Have you ever wondered what killed our ancestors? Especially those in the female lines. Today, I think I discovered what killed my great-great-great grandmother, Ann Maria Carter nee Paul. She married Edwin Harvey Carter in 1831. The 1840 census shows a woman between the age of 20 and 30. The 1830 census gives her age as 32. I don't think that's likely, but her headstone, only part of which is readable gives her age as 45, but the year of death is obstructed.
Through the census and other records I had eight children: Elizabeth the eldest and my g-g-grandmother, Virginia, Harvey, Marion, Columbia, Edwin, William and John Leonard.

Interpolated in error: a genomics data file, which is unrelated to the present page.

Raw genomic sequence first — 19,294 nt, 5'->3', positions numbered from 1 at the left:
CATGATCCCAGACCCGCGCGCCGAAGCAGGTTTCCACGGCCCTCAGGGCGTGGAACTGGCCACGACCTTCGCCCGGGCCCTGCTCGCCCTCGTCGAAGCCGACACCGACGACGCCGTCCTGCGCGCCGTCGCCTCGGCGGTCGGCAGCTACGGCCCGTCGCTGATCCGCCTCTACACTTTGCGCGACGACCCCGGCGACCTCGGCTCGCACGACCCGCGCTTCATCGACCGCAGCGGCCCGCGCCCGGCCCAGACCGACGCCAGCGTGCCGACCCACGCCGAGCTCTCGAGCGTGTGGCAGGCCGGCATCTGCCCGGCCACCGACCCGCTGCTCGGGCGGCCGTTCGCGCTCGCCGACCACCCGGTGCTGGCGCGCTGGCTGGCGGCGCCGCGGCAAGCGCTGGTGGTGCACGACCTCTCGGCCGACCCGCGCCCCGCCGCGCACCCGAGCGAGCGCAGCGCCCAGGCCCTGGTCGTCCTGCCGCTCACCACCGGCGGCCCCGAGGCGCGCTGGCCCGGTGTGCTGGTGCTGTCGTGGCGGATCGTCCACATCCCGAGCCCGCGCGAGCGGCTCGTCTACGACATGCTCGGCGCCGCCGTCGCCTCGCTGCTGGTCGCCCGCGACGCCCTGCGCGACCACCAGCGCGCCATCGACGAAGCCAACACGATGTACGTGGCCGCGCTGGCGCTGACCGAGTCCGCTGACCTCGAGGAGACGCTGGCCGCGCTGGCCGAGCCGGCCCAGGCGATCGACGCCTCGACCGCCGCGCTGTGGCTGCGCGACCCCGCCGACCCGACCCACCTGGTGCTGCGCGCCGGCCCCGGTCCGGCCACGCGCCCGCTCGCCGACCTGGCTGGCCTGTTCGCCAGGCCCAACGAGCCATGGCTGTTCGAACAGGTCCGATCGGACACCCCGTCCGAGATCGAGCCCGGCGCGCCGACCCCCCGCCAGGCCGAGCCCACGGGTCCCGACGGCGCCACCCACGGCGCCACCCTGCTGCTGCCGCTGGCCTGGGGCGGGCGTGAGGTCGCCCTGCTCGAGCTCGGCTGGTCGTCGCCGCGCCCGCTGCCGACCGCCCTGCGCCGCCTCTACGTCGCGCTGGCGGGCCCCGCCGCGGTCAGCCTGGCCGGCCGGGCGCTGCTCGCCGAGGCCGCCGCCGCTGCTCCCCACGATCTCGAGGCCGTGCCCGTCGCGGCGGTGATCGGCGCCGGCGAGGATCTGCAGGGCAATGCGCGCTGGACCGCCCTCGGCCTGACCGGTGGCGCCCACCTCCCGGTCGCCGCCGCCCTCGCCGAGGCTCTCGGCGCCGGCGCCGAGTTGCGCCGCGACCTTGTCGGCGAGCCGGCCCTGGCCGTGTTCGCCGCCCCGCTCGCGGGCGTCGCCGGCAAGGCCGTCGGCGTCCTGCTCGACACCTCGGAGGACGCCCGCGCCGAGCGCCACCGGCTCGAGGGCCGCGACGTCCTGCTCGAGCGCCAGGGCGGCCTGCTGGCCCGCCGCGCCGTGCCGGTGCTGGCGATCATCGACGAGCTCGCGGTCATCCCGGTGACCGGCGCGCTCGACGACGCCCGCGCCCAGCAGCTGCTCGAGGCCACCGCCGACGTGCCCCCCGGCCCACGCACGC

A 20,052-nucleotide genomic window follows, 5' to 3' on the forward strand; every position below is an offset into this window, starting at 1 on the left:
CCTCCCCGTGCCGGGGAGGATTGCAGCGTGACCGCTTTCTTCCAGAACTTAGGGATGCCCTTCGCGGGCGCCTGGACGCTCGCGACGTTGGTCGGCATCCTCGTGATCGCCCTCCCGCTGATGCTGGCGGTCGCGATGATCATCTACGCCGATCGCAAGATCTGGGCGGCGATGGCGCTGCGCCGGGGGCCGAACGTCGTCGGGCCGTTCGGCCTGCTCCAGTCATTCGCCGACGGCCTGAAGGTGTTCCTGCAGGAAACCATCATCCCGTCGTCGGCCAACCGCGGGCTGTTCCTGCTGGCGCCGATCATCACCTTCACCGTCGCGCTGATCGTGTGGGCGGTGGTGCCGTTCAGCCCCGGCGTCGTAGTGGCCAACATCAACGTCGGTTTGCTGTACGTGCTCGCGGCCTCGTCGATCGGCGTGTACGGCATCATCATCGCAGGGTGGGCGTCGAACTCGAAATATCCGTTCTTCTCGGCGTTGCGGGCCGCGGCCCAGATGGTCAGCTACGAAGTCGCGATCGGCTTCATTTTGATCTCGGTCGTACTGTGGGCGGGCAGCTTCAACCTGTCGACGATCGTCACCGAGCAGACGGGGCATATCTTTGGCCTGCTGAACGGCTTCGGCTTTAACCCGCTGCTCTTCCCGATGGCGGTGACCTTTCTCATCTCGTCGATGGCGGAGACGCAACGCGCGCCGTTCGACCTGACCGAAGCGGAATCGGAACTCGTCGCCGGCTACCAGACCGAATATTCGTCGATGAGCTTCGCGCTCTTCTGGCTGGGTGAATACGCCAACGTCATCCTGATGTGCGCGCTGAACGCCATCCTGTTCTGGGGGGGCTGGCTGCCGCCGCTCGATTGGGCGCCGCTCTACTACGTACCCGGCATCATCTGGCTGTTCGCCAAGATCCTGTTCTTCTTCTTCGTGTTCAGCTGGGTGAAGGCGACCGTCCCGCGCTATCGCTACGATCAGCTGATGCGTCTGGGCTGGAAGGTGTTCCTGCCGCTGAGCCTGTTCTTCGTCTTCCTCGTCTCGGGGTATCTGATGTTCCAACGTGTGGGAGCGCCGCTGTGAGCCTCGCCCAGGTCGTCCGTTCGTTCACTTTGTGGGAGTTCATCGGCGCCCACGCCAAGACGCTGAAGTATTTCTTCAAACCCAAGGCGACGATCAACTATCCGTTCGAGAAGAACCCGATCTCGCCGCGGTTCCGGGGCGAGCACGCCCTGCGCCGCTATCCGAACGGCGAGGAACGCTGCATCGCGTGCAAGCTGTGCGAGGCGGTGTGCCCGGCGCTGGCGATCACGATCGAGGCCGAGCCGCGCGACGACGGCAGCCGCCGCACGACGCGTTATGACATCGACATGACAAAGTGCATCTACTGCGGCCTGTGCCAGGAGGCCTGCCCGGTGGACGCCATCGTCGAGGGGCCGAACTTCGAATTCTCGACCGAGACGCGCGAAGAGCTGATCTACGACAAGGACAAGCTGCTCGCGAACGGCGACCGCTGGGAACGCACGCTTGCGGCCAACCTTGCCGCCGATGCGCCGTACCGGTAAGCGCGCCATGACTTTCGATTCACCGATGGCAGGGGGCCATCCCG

Today, I discovered the find-a-grave monument for her and her five infants: Sarah Bell, Leslie, Alice Grey, Thomas Stephen and Warren Dean.
That's 13 children if you lost count. Ann Carter was deceased by the 1860 census, and her husband was remarried to Sallie Smith Burbridge who had a few children of her own and two more by Edwin Carter. By 1867, Edwin was on his third wife, Sallie Scruggs.
It's clear that childbearing in the mid 1800s was often a dangerous event. Losing five infants must have been devastating. While it would be nice to know for sure, that will never happen. None of the family has left a written record of their times.
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